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In defence of the clerical antiquary

Francis Young takes a new look at the clerical antiquarianism of yesteryear. Has the Church lost something in the demise of learned clergy with active academic interests and scholarly knowledge of local history and lore? Is the scholar antiquarian a priestly stereotype from a bygone era, or the representative of a tradition of learning from which the modern Church can gain much?

The clerical antiquary is a dying species. There are plenty of contemporary clergy with degrees in Church History, and some notable academic church historians in holy orders, but there are few parochial clergy who devote themselves to local antiquarian pursuits in the manner of so many of their forebears.

To many – perhaps most – in the contemporary Church, it is self-evident that a member of the clergy spending a large proportion of their time researching local history and archaeology is deserting their duty. This is not what the clergy are for, we are told (although the clergy are increasingly pressed into roles their predecessors would never have dreamed were part of their ministry). Indeed, the stereotyped Georgian or Victorian clergyman who spent all his time in ‘secular’ pursuits such as collecting fossils or directing excavations is something of a figure of fun – people snigger at the thought of clergy who essentially used the ‘leisure’ afforded by their position to spend their time in research and study, rather than looking after their parishioners.

Yet is it time to reconsider this stereotype, and ask whether clerical antiquaries really were the workshy examples of ecclesiastical decadence they are so often taken to be?

Apart from those clergy who spent much of their time in antiquarian pursuits because their parishes were very small and there was not a lot else to do, many clergy who had been fellows of Oxford and Cambridge colleges saw an incumbency as an opportunity to continue research they had begun at the university. At a time when there was no such thing as a research degree, an incumbency was often the closest Georgian and Victorian England had to a funded opportunity for early career researchers. If we begrudge the fact that clergy used their time for research, we might well ask how else married men could have continued an academic career (at a time when fellows of Oxford and Cambridge colleges were still required to be celibate). For those without private means, virtually the only way to obtain a higher degree was through research undertaken in an ecclesiastical office.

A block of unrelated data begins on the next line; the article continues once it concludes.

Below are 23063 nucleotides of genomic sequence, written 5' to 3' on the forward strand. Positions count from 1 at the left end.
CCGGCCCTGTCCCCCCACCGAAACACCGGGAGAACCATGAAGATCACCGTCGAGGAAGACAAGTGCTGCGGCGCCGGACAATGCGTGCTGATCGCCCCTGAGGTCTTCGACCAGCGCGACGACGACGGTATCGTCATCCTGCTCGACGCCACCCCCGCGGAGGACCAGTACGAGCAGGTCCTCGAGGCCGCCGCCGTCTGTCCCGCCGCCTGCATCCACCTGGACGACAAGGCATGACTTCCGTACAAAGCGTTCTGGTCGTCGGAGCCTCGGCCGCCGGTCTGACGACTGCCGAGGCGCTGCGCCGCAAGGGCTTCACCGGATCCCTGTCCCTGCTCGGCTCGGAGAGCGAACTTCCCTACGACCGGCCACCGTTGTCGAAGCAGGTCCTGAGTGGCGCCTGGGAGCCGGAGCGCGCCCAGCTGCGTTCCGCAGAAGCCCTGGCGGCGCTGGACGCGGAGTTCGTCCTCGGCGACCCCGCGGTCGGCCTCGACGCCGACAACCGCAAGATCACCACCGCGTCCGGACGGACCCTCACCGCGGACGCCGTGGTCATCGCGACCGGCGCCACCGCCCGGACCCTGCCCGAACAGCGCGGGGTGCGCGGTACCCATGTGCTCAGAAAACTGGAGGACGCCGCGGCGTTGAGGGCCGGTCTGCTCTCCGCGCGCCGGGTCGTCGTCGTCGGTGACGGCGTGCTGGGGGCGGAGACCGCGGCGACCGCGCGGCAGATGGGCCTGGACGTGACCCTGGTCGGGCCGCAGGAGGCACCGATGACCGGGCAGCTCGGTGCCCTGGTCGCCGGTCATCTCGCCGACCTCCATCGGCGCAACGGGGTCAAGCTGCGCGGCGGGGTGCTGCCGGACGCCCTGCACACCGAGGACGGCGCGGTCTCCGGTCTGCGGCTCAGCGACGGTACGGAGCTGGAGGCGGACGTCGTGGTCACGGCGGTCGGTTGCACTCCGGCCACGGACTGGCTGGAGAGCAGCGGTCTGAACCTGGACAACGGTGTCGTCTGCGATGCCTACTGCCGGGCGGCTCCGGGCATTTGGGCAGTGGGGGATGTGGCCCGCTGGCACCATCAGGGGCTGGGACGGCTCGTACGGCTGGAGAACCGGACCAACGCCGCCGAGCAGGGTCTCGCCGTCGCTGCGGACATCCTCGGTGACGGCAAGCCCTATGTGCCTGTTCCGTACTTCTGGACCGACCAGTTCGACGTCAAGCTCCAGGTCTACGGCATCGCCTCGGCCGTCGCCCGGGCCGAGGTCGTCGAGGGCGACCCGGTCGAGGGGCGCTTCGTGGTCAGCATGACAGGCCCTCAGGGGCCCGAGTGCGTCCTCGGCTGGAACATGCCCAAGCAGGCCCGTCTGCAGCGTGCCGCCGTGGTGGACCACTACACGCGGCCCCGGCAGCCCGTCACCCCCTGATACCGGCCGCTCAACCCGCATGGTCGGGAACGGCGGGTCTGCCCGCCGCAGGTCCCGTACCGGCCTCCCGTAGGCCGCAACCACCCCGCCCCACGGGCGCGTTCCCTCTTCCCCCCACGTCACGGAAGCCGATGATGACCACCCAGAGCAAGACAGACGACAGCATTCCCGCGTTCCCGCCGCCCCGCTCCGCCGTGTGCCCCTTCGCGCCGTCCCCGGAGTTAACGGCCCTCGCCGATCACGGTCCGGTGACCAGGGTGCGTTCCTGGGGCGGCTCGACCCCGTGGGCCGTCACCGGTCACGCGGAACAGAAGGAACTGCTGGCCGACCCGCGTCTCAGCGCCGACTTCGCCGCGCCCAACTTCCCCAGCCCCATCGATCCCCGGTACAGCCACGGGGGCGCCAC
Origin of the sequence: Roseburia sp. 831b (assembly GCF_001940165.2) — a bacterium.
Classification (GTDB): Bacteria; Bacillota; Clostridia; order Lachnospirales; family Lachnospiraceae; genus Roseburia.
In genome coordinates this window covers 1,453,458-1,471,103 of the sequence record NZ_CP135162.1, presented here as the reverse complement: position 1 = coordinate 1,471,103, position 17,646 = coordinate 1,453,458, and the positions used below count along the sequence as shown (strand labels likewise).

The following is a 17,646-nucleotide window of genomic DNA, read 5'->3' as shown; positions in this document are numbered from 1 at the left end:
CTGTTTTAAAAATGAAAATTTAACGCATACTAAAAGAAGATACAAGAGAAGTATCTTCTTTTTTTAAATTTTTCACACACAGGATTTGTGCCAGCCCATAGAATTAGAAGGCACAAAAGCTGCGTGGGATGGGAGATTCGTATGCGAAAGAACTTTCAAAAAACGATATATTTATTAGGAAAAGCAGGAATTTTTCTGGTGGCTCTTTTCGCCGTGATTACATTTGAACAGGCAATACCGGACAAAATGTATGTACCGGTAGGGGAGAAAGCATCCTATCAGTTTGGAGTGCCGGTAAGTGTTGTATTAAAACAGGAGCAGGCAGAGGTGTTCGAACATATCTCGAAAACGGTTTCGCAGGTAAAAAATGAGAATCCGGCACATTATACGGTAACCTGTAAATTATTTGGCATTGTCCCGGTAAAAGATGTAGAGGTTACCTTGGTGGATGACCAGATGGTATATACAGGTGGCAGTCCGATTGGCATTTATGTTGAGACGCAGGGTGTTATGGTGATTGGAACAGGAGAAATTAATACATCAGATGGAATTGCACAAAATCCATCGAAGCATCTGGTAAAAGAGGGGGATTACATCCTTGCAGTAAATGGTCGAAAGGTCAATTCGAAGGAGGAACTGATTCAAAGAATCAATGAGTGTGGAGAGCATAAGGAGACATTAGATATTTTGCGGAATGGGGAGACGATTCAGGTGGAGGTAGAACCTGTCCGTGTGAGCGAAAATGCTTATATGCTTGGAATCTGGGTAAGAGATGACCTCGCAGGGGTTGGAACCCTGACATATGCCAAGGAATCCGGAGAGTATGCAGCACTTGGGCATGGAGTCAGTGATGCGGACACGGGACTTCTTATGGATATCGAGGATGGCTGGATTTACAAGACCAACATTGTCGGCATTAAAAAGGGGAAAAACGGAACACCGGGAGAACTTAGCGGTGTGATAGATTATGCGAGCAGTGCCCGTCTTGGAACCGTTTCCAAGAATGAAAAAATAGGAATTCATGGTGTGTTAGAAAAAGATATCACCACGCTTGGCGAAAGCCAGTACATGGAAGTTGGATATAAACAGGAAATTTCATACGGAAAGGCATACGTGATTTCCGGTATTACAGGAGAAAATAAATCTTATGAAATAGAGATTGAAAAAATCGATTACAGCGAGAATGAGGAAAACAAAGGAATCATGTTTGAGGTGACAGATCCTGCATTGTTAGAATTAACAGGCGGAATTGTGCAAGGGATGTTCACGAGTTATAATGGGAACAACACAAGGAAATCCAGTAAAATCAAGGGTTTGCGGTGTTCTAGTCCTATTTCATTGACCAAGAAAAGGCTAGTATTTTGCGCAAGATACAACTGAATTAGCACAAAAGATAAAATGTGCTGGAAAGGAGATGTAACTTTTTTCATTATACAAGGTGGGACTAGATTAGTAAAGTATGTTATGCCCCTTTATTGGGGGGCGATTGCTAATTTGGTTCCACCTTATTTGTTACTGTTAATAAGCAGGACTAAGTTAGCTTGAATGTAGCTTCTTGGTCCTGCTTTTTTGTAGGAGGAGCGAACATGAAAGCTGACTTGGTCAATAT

Beyond the opportunities that an incumbency afforded for pursuing research that could not otherwise be supported, clerical antiquaries often made lasting contributions to the survival of their local churches that continue to resonate today. In many cases, churches are still loved and much visited because an earlier incumbent took the trouble to uncover that church’s remarkable past. For every Victorian rector who disfigured his church with a half-baked neogothic ‘restoration’, there was another who uncovered layers of unappreciated architecture and artefacts from beneath whitewash, ungainly box pews and teetering public galleries.

Furthermore, the antiquarian interests of most clerical antiquaries extended far beyond the church building, encompassing the history of the entire parish. Clergy of the eighteenth and nineteenth centuries were often the only person in the parish with the level of education required to understand and make use of the sources of local history. Many made no glamorous discoveries, and their names are not remembered; but by laying the foundations of parish histories they put their communities on the map. They created a powerful sense of local identity, rooted in the historic landscape, in permanent monuments and in properly documented history, that was more lasting than mere civic or parochial pride.